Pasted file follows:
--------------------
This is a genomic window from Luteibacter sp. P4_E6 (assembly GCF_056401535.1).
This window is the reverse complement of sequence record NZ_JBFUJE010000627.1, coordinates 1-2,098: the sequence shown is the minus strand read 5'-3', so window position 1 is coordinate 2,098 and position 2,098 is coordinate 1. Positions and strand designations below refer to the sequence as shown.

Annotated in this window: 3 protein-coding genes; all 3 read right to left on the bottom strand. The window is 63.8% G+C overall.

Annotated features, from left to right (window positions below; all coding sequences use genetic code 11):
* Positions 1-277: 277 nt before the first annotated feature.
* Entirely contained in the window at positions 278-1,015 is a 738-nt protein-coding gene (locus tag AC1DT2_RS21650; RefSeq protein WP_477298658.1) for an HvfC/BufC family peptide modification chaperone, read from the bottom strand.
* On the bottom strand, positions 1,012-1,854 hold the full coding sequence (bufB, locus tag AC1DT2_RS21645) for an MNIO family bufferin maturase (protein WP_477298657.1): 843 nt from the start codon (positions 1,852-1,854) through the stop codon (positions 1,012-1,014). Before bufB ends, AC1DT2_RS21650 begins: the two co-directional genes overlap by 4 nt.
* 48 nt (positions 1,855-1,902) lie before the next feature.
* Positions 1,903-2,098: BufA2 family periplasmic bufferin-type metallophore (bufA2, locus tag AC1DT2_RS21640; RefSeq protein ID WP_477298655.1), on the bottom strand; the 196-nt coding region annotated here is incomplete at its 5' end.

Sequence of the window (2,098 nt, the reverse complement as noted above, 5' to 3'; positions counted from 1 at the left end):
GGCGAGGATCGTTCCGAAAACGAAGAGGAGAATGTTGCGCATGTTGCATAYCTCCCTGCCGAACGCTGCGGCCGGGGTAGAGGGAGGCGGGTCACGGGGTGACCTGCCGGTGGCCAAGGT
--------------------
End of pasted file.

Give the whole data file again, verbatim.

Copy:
This is a genomic window from Luteibacter sp. P4_E6 (assembly GCF_056401535.1).
This window is the reverse complement of sequence record NZ_JBFUJE010000627.1, coordinates 1-2,098: the sequence shown is the minus strand read 5'-3', so window position 1 is coordinate 2,098 and position 2,098 is coordinate 1. Positions and strand designations below refer to the sequence as shown.

Annotated in this window: 3 protein-coding genes; all 3 read right to left on the bottom strand. The window is 63.8% G+C overall.

Annotated features, from left to right (window positions below; all coding sequences use genetic code 11):
* Positions 1-277: 277 nt before the first annotated feature.
* Entirely contained in the window at positions 278-1,015 is a 738-nt protein-coding gene (locus tag AC1DT2_RS21650; RefSeq protein WP_477298658.1) for an HvfC/BufC family peptide modification chaperone, read from the bottom strand.
* On the bottom strand, positions 1,012-1,854 hold the full coding sequence (bufB, locus tag AC1DT2_RS21645) for an MNIO family bufferin maturase (protein WP_477298657.1): 843 nt from the start codon (positions 1,852-1,854) through the stop codon (positions 1,012-1,014). Before bufB ends, AC1DT2_RS21650 begins: the two co-directional genes overlap by 4 nt.
* 48 nt (positions 1,855-1,902) lie before the next feature.
* Positions 1,903-2,098: BufA2 family periplasmic bufferin-type metallophore (bufA2, locus tag AC1DT2_RS21640; RefSeq protein ID WP_477298655.1), on the bottom strand; the 196-nt coding region annotated here is incomplete at its 5' end.

Sequence of the window (2,098 nt, the reverse complement as noted above, 5' to 3'; positions counted from 1 at the left end):
GGCGAGGATCGTTCCGAAAACGAAGAGGAGAATGTTGCGCATGTTGCATAYCTCCCTGCCGAACGCTGCGGCCGGGGTAGAGGGAGGCGGGTCACGGGGTGACCTGCCGGTGGCCAAGGT